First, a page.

The New Zealand Herald
Hosking doesn’t want PM on show
Newstalk ZB’s Soper, however, has challenged Hosking
Radio host Mike Hosking has told his audience he doesn’t want Prime Minister Jacinda Ardern back on his breakfast show and asked if it would be better “not having her on”.
The Newstalk ZB radio host made the comments yesterday morning after speaking to Ardern live about the transtasman bubble. Ardern has already cancelled a weekly slot on Hosking’s show, a move that Hosking said showed Ardern was “running for the hills” and lacking in backbone.
The station’s political editor, Barry Soper, weighed in, saying Hosking was walking away from his responsibility of holding leaders to account.
Hosking said on air yesterday that while he didn’t want her back on the show, “management and production argue she should come back on a periodic basis”. He expressed frustration with yesterday’s interview and said he felt Ardern “didn’t want to be here” and that “are we not better on this programme . . . not having her on the show?”
“Give us the feedback,” he said to listeners.
Ardern last month scrapped her long-standing weekly appearance on Hosking’s show. At the time she said the decision was a month in the making.
Although the regular weekly slot was canned, Ardern said she, alongside her ministers, would continue to appear on the show “as and when issues arise”.
Yesterday a spokesperson for the Prime Minister said Ardern happily accepted an invitation to appear on the show yesterday morning and that she considers any subsequent issues to be a matter for NMZE, the parent company of Newstalk ZB and the New Zealand Herald.
Yesterday’s interview featured some tense exchanges and after it ended Hosking erupted in laughter.
“We’re involved in this discussion at the moment,” he said to listeners.
“I don’t want her back on the programme and your feedback appears to back that up. If she didn’t want to appear on this programme that’s fine, that’s her issue, her pre
She didn’t want to be here, she doesn’t add anything when she is here.
rogative, and she can own that but she doesn’t come back. She doesn’t get to pop up every now and again when the news comes out in the form of a bubble. Now, to be fair to her, we did ask, and that’s the production’s side of this programme and she said she would so we’re now in discussions — I don’t want her back.”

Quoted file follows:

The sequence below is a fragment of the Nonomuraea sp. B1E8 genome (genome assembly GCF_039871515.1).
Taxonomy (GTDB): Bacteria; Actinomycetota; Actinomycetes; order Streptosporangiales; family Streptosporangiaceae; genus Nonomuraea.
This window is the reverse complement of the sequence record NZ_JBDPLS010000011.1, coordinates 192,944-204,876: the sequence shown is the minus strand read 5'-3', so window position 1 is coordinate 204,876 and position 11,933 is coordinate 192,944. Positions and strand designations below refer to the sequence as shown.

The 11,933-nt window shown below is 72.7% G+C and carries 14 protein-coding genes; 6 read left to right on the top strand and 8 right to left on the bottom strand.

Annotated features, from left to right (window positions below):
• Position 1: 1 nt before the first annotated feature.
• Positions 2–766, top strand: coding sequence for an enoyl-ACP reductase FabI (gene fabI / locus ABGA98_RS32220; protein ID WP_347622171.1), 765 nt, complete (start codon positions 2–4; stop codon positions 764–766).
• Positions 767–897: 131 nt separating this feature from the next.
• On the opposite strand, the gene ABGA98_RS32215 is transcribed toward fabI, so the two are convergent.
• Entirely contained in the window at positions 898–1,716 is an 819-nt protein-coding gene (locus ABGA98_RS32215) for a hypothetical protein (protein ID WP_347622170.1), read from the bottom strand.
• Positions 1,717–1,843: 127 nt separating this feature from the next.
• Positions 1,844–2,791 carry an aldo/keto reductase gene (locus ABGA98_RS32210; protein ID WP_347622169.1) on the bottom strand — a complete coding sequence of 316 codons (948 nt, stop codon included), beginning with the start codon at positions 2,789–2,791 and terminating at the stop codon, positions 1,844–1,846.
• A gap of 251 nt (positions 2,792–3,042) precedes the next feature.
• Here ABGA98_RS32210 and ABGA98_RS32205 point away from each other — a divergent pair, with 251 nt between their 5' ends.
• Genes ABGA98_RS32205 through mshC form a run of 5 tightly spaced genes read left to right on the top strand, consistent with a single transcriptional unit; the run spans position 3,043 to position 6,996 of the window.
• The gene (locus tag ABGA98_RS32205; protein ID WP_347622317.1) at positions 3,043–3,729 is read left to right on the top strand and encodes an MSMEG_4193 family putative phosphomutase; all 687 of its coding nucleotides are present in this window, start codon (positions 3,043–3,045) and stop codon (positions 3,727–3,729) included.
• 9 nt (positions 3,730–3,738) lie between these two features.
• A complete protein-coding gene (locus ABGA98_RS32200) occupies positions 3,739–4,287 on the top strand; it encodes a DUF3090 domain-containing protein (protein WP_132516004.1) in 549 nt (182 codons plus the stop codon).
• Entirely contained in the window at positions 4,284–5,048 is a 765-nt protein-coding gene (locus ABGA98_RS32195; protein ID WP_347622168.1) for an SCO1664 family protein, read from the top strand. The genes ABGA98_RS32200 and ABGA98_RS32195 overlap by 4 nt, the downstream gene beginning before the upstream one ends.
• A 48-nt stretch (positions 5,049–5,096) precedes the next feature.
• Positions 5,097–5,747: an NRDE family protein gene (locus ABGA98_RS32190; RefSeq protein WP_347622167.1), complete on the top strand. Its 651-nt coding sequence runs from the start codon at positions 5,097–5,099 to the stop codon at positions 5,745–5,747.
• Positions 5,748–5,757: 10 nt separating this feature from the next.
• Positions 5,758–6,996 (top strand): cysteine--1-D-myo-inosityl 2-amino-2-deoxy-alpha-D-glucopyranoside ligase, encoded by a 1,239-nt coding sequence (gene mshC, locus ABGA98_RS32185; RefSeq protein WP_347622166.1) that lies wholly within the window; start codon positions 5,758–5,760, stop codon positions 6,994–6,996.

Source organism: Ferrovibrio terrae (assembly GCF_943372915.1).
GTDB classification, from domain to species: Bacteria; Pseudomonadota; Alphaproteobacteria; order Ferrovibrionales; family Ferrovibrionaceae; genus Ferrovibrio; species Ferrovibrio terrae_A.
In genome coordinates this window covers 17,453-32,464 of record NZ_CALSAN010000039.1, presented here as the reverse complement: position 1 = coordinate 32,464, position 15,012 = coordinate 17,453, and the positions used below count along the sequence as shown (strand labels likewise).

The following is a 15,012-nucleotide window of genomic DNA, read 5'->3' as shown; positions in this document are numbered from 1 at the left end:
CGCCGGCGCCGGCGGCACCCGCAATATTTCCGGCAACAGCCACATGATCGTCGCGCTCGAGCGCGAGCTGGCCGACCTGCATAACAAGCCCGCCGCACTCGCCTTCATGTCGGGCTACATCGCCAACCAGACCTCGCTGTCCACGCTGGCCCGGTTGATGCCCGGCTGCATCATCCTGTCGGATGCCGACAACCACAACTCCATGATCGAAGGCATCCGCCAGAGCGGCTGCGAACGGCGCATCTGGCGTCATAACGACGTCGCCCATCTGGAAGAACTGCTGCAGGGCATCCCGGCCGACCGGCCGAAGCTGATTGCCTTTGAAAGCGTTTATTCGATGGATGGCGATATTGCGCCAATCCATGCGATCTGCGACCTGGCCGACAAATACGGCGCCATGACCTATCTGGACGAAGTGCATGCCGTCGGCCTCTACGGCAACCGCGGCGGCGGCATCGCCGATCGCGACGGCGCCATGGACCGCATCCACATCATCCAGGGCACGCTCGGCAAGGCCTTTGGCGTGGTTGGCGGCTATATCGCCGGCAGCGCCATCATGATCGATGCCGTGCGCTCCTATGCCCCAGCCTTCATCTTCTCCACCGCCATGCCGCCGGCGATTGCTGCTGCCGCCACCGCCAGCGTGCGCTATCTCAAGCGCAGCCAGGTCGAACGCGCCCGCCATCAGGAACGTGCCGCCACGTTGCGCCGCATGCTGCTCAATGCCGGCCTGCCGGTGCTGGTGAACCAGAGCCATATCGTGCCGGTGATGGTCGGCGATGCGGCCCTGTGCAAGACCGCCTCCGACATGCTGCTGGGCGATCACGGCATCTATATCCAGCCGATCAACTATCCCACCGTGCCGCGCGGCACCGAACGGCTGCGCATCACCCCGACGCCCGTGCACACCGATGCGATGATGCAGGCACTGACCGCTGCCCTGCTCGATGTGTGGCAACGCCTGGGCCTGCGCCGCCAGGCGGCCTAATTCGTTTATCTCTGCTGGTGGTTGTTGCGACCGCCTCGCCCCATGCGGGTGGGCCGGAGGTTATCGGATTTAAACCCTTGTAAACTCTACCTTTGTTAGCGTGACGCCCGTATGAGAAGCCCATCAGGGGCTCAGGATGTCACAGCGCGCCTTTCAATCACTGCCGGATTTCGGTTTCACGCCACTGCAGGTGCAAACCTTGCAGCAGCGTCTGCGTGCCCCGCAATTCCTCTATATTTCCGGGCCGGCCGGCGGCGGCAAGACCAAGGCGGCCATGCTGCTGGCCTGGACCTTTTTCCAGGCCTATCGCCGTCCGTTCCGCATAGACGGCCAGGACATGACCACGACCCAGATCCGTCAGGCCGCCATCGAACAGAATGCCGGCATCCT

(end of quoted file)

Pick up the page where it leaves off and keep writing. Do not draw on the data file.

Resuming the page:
Hosking said producers and management had wanted Ardern to reappear on a “periodic basis” when there was “big news, big headlines”.
“But then I look at what’s just happened, did she answer the questions to your satisfaction, did we raise some reasonably salient points, did we demand some accountability and not get any, yet again?” he asked listeners.
“So the over-arching question I would ask, are we not better on this programme, you and I collectively, not having her on the show? She didn’t want to be here, she doesn’t add anything when she is here, so who’s the winner and who’s the loser, that I guess is up to you.”
Hosking also earlier took a shot at other journalists after the PM announced last month she wouldn’t be coming on his show regularly by accusing some of being “compliant” and asking her “softball” questions. But Soper yesterday fired back. He said Hosking was arguing that he was the only one willing to ask tough questions to the PM and yet he was now walking away from that responsibility to keep her accountable.
“I’d say to Mike, you can’t have it both ways — accusing the media of not asking the right questions and being asleep at the wheel when you don’t even plan to take the wheel yourself.
“You are going to turn down the opportunity to ask questions that you clearly consider are the right ones.”
Hosking, meanwhile, declared that early feedback was firmly behind his belief the PM shouldn’t come on his show based on a selection of texts he read out on air.
“Our Prime Minister lives in a fantasy world,” said one listener.
“Oh my God, how can you stand it? How patronising is this woman,” wrote another.
Comments on a story on the Herald’s website were mixed. “Mike’s looking very foolish maintaining his negative attitude, it’s a turn off,” said one reader, while another said, “Mike could always stand for government and shows us how its all done. Always easier to be a critic than put ones hand up to do the job.”
An NZME spokesman said company had no comment.
Mike Hosking, radio host